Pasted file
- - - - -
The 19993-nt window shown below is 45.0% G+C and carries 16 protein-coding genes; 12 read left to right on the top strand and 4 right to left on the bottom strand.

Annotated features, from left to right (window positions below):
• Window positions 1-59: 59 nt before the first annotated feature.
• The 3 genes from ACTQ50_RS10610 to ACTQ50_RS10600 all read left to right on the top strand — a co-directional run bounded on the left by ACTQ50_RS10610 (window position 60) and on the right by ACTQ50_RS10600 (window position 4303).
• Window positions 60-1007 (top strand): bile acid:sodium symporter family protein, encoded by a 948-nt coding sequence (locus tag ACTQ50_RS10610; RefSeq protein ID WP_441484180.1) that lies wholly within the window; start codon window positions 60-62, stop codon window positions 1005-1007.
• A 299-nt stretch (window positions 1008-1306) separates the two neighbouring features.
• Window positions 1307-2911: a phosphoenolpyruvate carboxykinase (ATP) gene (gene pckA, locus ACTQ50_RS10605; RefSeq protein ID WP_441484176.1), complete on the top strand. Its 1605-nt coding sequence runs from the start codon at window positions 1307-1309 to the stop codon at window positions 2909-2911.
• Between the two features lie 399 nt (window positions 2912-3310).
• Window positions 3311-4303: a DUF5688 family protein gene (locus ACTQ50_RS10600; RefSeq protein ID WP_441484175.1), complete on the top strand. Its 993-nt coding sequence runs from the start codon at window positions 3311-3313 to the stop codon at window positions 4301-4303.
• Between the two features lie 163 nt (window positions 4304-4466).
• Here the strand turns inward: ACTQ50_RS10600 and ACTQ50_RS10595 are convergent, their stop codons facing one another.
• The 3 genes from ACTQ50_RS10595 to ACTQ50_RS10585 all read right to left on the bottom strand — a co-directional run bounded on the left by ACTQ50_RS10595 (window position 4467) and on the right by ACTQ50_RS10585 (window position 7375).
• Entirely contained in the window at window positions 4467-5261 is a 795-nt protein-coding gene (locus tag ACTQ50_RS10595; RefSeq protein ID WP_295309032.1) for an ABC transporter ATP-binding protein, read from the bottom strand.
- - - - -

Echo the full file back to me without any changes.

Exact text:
The 19993-nt window shown below is 45.0% G+C and carries 16 protein-coding genes; 12 read left to right on the top strand and 4 right to left on the bottom strand.

Annotated features, from left to right (window positions below):
• Window positions 1-59: 59 nt before the first annotated feature.
• The 3 genes from ACTQ50_RS10610 to ACTQ50_RS10600 all read left to right on the top strand — a co-directional run bounded on the left by ACTQ50_RS10610 (window position 60) and on the right by ACTQ50_RS10600 (window position 4303).
• Window positions 60-1007 (top strand): bile acid:sodium symporter family protein, encoded by a 948-nt coding sequence (locus tag ACTQ50_RS10610; RefSeq protein ID WP_441484180.1) that lies wholly within the window; start codon window positions 60-62, stop codon window positions 1005-1007.
• A 299-nt stretch (window positions 1008-1306) separates the two neighbouring features.
• Window positions 1307-2911: a phosphoenolpyruvate carboxykinase (ATP) gene (gene pckA, locus ACTQ50_RS10605; RefSeq protein ID WP_441484176.1), complete on the top strand. Its 1605-nt coding sequence runs from the start codon at window positions 1307-1309 to the stop codon at window positions 2909-2911.
• Between the two features lie 399 nt (window positions 2912-3310).
• Window positions 3311-4303: a DUF5688 family protein gene (locus ACTQ50_RS10600; RefSeq protein ID WP_441484175.1), complete on the top strand. Its 993-nt coding sequence runs from the start codon at window positions 3311-3313 to the stop codon at window positions 4301-4303.
• Between the two features lie 163 nt (window positions 4304-4466).
• Here the strand turns inward: ACTQ50_RS10600 and ACTQ50_RS10595 are convergent, their stop codons facing one another.
• The 3 genes from ACTQ50_RS10595 to ACTQ50_RS10585 all read right to left on the bottom strand — a co-directional run bounded on the left by ACTQ50_RS10595 (window position 4467) and on the right by ACTQ50_RS10585 (window position 7375).
• Entirely contained in the window at window positions 4467-5261 is a 795-nt protein-coding gene (locus tag ACTQ50_RS10595; RefSeq protein ID WP_295309032.1) for an ABC transporter ATP-binding protein, read from the bottom strand.